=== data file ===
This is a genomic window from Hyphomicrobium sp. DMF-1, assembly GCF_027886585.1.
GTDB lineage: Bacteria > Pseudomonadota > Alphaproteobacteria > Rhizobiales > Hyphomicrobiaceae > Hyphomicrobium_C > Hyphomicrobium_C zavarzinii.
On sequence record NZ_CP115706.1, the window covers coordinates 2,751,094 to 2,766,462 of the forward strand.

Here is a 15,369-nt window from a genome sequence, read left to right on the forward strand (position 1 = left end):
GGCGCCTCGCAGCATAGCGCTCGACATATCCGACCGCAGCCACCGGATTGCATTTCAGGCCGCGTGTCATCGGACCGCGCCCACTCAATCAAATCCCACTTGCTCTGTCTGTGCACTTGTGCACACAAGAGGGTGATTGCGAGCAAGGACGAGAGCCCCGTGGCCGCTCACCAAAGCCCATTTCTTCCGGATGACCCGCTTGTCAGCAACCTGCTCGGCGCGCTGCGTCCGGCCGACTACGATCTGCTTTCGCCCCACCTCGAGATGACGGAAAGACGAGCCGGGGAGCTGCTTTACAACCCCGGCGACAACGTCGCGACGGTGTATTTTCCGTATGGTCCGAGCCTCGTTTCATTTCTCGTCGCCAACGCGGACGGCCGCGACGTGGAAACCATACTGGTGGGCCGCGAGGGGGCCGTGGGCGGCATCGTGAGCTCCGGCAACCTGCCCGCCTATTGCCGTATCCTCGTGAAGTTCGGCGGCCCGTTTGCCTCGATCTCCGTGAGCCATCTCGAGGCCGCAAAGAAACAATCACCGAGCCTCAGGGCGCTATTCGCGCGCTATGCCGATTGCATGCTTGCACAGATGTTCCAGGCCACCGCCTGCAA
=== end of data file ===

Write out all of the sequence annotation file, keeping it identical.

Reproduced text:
This is a genomic window from Hyphomicrobium sp. DMF-1, assembly GCF_027886585.1.
GTDB lineage: Bacteria > Pseudomonadota > Alphaproteobacteria > Rhizobiales > Hyphomicrobiaceae > Hyphomicrobium_C > Hyphomicrobium_C zavarzinii.
On sequence record NZ_CP115706.1, the window covers coordinates 2,751,094 to 2,766,462 of the forward strand.

Here is a 15,369-nt window from a genome sequence, read left to right on the forward strand (position 1 = left end):
GGCGCCTCGCAGCATAGCGCTCGACATATCCGACCGCAGCCACCGGATTGCATTTCAGGCCGCGTGTCATCGGACCGCGCCCACTCAATCAAATCCCACTTGCTCTGTCTGTGCACTTGTGCACACAAGAGGGTGATTGCGAGCAAGGACGAGAGCCCCGTGGCCGCTCACCAAAGCCCATTTCTTCCGGATGACCCGCTTGTCAGCAACCTGCTCGGCGCGCTGCGTCCGGCCGACTACGATCTGCTTTCGCCCCACCTCGAGATGACGGAAAGACGAGCCGGGGAGCTGCTTTACAACCCCGGCGACAACGTCGCGACGGTGTATTTTCCGTATGGTCCGAGCCTCGTTTCATTTCTCGTCGCCAACGCGGACGGCCGCGACGTGGAAACCATACTGGTGGGCCGCGAGGGGGCCGTGGGCGGCATCGTGAGCTCCGGCAACCTGCCCGCCTATTGCCGTATCCTCGTGAAGTTCGGCGGCCCGTTTGCCTCGATCTCCGTGAGCCATCTCGAGGCCGCAAAGAAACAATCACCGAGCCTCAGGGCGCTATTCGCGCGCTATGCCGATTGCATGCTTGCACAGATGTTCCAGGCCACCGCCTGCAA